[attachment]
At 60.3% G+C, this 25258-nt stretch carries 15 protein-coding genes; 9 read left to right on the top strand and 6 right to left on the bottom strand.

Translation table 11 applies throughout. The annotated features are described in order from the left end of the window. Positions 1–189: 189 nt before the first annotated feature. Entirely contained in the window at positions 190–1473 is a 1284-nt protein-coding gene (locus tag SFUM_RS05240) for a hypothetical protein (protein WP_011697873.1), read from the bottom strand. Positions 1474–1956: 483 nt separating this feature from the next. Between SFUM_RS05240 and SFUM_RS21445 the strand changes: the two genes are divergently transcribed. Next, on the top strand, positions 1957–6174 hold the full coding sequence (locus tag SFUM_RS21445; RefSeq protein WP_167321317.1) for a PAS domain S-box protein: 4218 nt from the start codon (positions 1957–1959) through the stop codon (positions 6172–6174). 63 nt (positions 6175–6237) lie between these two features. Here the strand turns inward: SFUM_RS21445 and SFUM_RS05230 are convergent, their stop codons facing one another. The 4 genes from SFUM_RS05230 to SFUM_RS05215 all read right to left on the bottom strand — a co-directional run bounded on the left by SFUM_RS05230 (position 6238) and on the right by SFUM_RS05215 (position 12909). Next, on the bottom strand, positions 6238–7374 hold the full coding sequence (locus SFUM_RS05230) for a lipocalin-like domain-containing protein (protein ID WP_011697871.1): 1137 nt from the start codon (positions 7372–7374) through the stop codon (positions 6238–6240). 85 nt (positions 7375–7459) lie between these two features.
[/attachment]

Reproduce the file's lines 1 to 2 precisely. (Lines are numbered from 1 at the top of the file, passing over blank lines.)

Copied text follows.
At 60.3% G+C, this 25258-nt stretch carries 15 protein-coding genes; 9 read left to right on the top strand and 6 right to left on the bottom strand.

Translation table 11 applies throughout. The annotated features are described in order from the left end of the window. Positions 1–189: 189 nt before the first annotated feature. Entirely contained in the window at positions 190–1473 is a 1284-nt protein-coding gene (locus tag SFUM_RS05240) for a hypothetical protein (protein WP_011697873.1), read from the bottom strand. Positions 1474–1956: 483 nt separating this feature from the next. Between SFUM_RS05240 and SFUM_RS21445 the strand changes: the two genes are divergently transcribed. Next, on the top strand, positions 1957–6174 hold the full coding sequence (locus tag SFUM_RS21445; RefSeq protein WP_167321317.1) for a PAS domain S-box protein: 4218 nt from the start codon (positions 1957–1959) through the stop codon (positions 6172–6174). 63 nt (positions 6175–6237) lie between these two features. Here the strand turns inward: SFUM_RS21445 and SFUM_RS05230 are convergent, their stop codons facing one another. The 4 genes from SFUM_RS05230 to SFUM_RS05215 all read right to left on the bottom strand — a co-directional run bounded on the left by SFUM_RS05230 (position 6238) and on the right by SFUM_RS05215 (position 12909). Next, on the bottom strand, positions 6238–7374 hold the full coding sequence (locus SFUM_RS05230) for a lipocalin-like domain-containing protein (protein ID WP_011697871.1): 1137 nt from the start codon (positions 7372–7374) through the stop codon (positions 6238–6240). 85 nt (positions 7375–7459) lie between these two features.